Character types in the fiction of Flannery O''Connor

dc.contributor.advisorHarrell, D. W.
dc.contributor.committeeMemberMcCorquodale, Marjorie K.
dc.creatorWesbrook, Thomas Gerald
dc.date.accessioned2022-01-25T15:36:48Z
dc.date.available2022-01-25T15:36:48Z
dc.date.issued1972
dc.description.abstractIn her short thirty-nine years, Flannery O'Connor produced some remarkable fiction. In two novels, nineteen collected stories, and several stories published Individually she presents a gallery of characters who show the variety of Southern life. The characters of her stories are presented in various situations and under various names, but the reader notices that certain character types appear repeatedly In both the novels and the stories. Of these types, four are seen regularly. These are the Intellectual, the widow-mother, the white-trash woman, and the devil. Others may be seen, but these types appear more frequently. The Intellectual figure appeared first In one of the six stories of Flannery O'Connor's thesis. After the seed had been planted, the Intellectual figure appeared as Joy-Hulga In the first volume of stories, as Rayber In The Violent Bear It Away, and then many times In the later stories. All of the intellectuals share certain personality traits. They all suffer from a deep pride of their intellects. Each is so self-centered that he sees no other perspective than his own. His battle Is either with his parent or some other person whom he has befriended. As is usually the case with all her characters, Miss O'Connor rarely shows sympathy for the Intellectual. His pride clouds his reason. He is a passive character usually unable to act. His certainty in his point of view causes him to fail. Most often the Intellectual suffers some epiphany through an act of violence precipitated by the character's action for reform of another's attitudes. The intellectual character shows the great genius of Flannery O'Connor in creating realistic people and using them repeatedly. The widow-mother prototype was often used in connection with the Intellectual figure. This type shows some change from the first creation until the last. Dominant in the personality of the widow-mother is a self-sufficiency which precludes any need for help from any outside source. Each of these women is a successful person who has worked hard to attain the situation in which she is seen. The widow-mother usually must combat her child in some way. Usually the mother does not understand her child's interest in an intellectual life. Discussions of religion often embarrass the Widow-mother. She believes in hard work as the measure of success and has achieved this by work on her farm. Her role in society is a major concern for her and she expresses her opinion on the social classes around her. She often speaks in trite sayings which grate upon the Intellectual. The widow-mothers often meet violence in the later stories which are usually about a recognition of God's grace. A third character type seen in Flannery O'Connor's fiction is the white-trash woman. Often these women are the hired help of the widow-mother. They do not recognize themselves as trash and delude themselves Into believing they are on a higher social level. One of the characteristics of the white-trash woman is an uncommon interest in stories of the grotesque. Each woman shows a selfish attitude- which is unchangeable. Most of these women serve as companions to the widow-mother, except Mrs. Greenleaf in "Greenleaf" and the patient in "Revelation." Perhaps her most important character type is the Satan figure developed in order to demonstrate the work of the Devil in today's world. The existence of the Devil is seen in several stories as an evil force who tempts man away from God. He often however oversteps his limit and is responsible for the salvation of the main character whom he has tempted. Ironically, but in the mode of Flannery O'Connor, the Devil is the savior of many of the protagonists. Still he is evil and often attempts to deceive the persons in the stories to believe he is something he is not. He can sometimes assume a false name for his deception. In some instances he wins and sometimes he loses. In all cases the Devil is responsible for revelations for the protagonists, whether they be Intellectuals or widow-mothers or anyone else he happens to encounter. Undoubtedly in the last analysis Flannery O'Connor will be most remembered for her great genius at character development. She was able to create believable people whose encounters with God either opened their eyes to His grace or destroyed them. Her character types are only one part of her creative art.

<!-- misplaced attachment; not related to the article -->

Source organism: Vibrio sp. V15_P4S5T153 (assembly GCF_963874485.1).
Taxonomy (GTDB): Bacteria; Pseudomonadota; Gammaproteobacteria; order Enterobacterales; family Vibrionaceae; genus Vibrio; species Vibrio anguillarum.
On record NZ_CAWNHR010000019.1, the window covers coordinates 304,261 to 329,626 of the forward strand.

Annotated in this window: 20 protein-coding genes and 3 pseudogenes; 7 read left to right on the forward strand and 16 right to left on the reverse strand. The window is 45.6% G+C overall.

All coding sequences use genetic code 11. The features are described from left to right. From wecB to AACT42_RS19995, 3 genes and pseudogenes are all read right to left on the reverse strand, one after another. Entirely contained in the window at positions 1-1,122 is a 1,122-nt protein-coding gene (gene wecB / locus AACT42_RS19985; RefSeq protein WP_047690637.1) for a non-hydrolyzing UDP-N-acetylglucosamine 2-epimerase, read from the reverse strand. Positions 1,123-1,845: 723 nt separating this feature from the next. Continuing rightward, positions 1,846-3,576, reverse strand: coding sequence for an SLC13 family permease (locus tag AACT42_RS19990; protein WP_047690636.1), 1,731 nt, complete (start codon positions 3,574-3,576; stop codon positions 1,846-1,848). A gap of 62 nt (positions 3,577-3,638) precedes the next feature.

dc.description.departmentEnglish, Department of
dc.format.digitalOriginreformatted digital
dc.format.mimetypeapplication/pdf
dc.identifier.other13990007
dc.identifier.urihttps://hdl.handle.net/10657/8508
dc.language.isoen
dc.rightsThis item is protected by copyright but is made available here under a claim of fair use (17 U.S.C. §107) for non-profit research and educational purposes. Users of this work assume the responsibility for determining copyright status prior to reusing, publishing, or reproducing this item for purposes other than what is allowed by fair use or other copyright exemptions. Any reuse of this item in excess of fair use or other copyright exemptions requires express permission of the copyright holder.
dc.titleCharacter types in the fiction of Flannery O''Connor
dc.type.dcmiText
dc.type.genreThesis
thesis.degree.collegeCollege of Arts and Sciences
thesis.degree.departmentEnglish, Department of
thesis.degree.disciplineEnglish
thesis.degree.grantorUniversity of Houston
thesis.degree.levelMasters
thesis.degree.nameMaster of Arts

Files

Original bundle

Now showing 1 - 1 of 1
Loading...
Thumbnail Image
Name:
Wesbrook_1972_13990007.pdf
Size:
5.37 MB
Format:
Adobe Portable Document Format